In this paper we propose to apply this approach in the dynamic model of the four tanks plant and thus obtain the control actions that allow to the system follow a trajectory previously established. In the next section, the design of the proposed controller will be analyzed.

**C. Controller Design**

In this section, is designed a control law capable of generating the signals , that allow to variables *h _{1}* and

*h*follow the desired trajectory,

_{2}*h*and

_{1d}*h*respectively.

_{2d}The Eq. (1) can be expressed as follow,

(5) |

When using the Euler approximation in (5), we have:

(6) |

The numerical methods can be used to calculate the evolution of the system. This is, that the system state at time *n+1* can be determined knowing the states and control actions at time *n*. Thus it is possible to calculate the control actions so that the system moves from the current state to desire. Then, considering (6) and the numerical methods is proposed the following system of linear equations:

(7) |

or, in compact form as.

(8) |

In (7), *h _{4ez}* and

*h*are the reference values that to be taken by variables

_{3ez}*h*and

_{3}*h*respectively for the variables

_{4}*h*and

_{1}*h*follow the desired values. The controller parameters

_{2}*k*and

_{1}, k_{2}, k_{3}*k*allows the tracking error tends to zero, they satisfied that:

_{4}*0<k*, (see Appendix). Now, the goal is to find

_{1}0<1, 0<k_{2}<1, 0<k_{3}<1 and 0<k_{4}<1*q*and

_{a(n)}*q*such that the trajectory tracking error tend to zero. To accomplish this, the system (8) must have exact solution. Then the vector

_{b(n)}*b*must be contained in the space formed by the columns of

*A*, i.e., the vector

*b*must be linear combination of the column vectors of matrix

*A*(Strang, 1980; Scaglia

*et al.*, 2009).

As can be seen in (7), a proportional action (*k _{1}*,

*k*,

_{2}*k*and

_{3}*k*) to the error is considered in the computation of the control inputs.

_{4}Then, by analyzing the conditions for the system of linear equations (7) has exact solution, we obtain:

(9) | |

(10) |

Then, from (9) and (10) so that the system (7) has exact solution can be established the following conditions:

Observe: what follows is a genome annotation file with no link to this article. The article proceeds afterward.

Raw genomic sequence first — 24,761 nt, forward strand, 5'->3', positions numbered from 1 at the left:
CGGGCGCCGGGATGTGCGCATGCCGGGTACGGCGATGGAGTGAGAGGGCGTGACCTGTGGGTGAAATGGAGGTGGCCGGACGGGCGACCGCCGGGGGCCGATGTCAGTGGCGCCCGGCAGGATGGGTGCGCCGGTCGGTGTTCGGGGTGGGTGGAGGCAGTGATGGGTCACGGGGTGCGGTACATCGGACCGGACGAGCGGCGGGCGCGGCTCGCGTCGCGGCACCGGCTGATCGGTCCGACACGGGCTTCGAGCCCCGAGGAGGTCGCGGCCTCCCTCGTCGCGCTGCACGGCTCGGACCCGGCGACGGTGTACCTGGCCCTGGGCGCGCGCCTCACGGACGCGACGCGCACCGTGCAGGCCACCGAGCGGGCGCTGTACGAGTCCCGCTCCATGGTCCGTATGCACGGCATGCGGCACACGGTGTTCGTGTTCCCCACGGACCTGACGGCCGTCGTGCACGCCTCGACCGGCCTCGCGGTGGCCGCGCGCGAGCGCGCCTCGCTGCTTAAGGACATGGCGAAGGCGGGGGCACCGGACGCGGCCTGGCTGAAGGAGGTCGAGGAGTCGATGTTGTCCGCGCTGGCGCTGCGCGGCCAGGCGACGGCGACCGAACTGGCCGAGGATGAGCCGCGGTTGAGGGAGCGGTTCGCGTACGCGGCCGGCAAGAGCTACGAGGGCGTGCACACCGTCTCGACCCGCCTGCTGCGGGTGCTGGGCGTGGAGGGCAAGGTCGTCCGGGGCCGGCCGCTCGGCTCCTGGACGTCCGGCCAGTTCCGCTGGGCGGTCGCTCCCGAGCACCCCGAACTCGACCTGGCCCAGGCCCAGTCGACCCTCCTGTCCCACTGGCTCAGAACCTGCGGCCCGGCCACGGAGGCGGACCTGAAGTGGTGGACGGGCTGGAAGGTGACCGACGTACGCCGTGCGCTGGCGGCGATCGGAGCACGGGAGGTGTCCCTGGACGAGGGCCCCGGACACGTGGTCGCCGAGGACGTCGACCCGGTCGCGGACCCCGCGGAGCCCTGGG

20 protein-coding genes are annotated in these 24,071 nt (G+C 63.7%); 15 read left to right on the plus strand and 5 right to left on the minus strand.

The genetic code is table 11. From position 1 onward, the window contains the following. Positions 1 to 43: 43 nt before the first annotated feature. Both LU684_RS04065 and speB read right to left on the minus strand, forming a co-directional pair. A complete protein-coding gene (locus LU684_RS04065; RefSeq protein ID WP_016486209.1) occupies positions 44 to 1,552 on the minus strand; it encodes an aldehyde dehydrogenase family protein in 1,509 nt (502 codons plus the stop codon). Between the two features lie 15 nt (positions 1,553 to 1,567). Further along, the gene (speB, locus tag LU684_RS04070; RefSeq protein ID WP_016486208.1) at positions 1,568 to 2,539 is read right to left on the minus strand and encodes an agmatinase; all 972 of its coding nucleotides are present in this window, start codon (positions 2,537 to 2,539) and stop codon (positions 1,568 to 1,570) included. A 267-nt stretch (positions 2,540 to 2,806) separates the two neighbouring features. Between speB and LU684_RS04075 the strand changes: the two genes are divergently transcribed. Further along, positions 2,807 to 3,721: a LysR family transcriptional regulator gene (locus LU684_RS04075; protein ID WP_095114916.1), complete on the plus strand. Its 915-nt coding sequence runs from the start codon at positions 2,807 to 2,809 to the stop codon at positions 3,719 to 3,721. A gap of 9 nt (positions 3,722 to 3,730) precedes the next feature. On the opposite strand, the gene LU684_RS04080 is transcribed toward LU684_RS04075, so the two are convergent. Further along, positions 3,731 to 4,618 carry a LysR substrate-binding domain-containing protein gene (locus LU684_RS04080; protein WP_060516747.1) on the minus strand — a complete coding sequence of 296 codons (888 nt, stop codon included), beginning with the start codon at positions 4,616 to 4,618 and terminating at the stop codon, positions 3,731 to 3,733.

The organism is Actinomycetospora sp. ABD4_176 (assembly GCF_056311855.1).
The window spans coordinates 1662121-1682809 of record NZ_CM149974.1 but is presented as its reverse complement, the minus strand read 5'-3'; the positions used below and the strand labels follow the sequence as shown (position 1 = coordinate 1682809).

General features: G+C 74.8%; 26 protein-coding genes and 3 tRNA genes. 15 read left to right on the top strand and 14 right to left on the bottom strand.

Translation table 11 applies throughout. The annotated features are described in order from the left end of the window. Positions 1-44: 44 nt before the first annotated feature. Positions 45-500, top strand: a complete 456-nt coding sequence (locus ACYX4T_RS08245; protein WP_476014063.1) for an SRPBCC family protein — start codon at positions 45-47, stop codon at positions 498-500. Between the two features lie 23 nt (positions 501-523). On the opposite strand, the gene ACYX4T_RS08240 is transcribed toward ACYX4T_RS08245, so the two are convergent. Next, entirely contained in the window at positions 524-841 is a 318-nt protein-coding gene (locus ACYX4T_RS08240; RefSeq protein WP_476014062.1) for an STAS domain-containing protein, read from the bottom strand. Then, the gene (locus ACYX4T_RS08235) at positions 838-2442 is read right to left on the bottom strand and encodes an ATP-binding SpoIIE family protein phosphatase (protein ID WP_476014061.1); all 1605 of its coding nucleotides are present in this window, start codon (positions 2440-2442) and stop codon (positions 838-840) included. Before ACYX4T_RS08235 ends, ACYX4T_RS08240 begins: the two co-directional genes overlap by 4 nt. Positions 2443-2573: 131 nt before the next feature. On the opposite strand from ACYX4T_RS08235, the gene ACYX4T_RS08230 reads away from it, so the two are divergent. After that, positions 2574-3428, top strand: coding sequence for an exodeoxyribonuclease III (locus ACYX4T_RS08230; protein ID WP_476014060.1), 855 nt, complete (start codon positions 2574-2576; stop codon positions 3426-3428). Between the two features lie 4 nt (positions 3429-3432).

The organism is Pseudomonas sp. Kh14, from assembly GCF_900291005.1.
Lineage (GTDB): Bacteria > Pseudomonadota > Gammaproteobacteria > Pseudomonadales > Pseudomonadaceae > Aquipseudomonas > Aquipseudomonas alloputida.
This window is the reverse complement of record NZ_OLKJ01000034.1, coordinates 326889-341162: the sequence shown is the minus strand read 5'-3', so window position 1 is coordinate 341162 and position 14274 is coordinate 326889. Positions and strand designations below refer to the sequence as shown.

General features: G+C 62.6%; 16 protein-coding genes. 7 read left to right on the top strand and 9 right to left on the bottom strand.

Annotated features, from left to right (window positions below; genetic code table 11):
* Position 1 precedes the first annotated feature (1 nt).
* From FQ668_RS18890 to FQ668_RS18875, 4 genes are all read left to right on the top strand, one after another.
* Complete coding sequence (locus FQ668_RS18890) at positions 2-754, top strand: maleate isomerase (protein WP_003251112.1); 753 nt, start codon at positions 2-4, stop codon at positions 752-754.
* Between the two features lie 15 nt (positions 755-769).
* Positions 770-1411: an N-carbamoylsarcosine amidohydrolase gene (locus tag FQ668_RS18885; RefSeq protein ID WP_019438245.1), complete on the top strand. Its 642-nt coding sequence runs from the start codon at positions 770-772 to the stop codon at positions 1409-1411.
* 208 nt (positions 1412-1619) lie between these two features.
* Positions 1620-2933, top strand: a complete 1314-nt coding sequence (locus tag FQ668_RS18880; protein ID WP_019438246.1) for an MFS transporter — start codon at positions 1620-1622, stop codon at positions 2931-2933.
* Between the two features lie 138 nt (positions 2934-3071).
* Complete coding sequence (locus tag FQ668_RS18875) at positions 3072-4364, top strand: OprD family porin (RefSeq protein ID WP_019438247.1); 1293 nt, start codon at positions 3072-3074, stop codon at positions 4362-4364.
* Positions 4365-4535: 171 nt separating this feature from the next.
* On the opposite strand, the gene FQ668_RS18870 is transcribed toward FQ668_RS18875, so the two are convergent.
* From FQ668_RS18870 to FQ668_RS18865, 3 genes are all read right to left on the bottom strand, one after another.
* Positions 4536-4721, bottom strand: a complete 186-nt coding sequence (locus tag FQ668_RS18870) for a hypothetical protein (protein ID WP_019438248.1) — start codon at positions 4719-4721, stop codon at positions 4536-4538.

(11) | |

(12) |

The Equations (11) and (12) represent the conditions so that the system (7) has exact solution, and the tracking error tends to zero. Finally, the optimal solution of Eq. (7) is obtained by solving the normal Eq. *A ^{T}Ax = A^{T}b* (Strang, 1980.

(13) |

The Eq. (13) represents the calculation of control actions to be applied, in the complete model expressed in (1), at time *n*. These make that the tracking error tends to zero (see Appendix A).

**II. SIMULATIONS RESULTS**

In this Section, the effectiveness of the proposed control law will be verified by simulation. The simulation conditions and the respective results will be developed below. In order to perform realistic simulations two tests were carried out using the Monte Carlo (MC) experiment (Auat Cheein *et al., *2013).In the first test are perform 1000 simulations (N = 1000) and it is show how to choose the controller parameters when disturbances in control actions are considered. The second test shows the performance of the controller when considering modeling errors.

The model parameters and the considered intervals of admissible variation of the levels are obtained from Limon *et al*. (2010). The sampling time *T _{0}* is 0.3 (h) and the initial conditions are

*h*=

_{1(0)}*h*=

_{2(0)}*h*=

_{3(0)}*h*=0.

_{4(0)}In the first test disturbance in the control actions are considered and the Monte Carlo experiment was carried out. To test the performance of the proposed controller the following desired trajectory is chosen,

The 1000 simulations are performed using MatLab software platform and in each simulations the controller's parameters are chosen considering Eq. (14),

(14) |

where *rand(0.3,0.85)* is a random value with a magnitude of 0.85 and 0.3 lower bound, and *rand(0.5,0.85)* is a random value with a magnitude of 0.85 and 0.5 lower bound.

An additional objective of the MC experiment is to find the parameter values optimizing a defined cost function *C ^{Φ}*. An idea widely used in the literature is to consider the cost incurred by the error as proposed in Batavia

*et al.*(2002). The cost function can be represented for the combination of quadratic error in

*h*and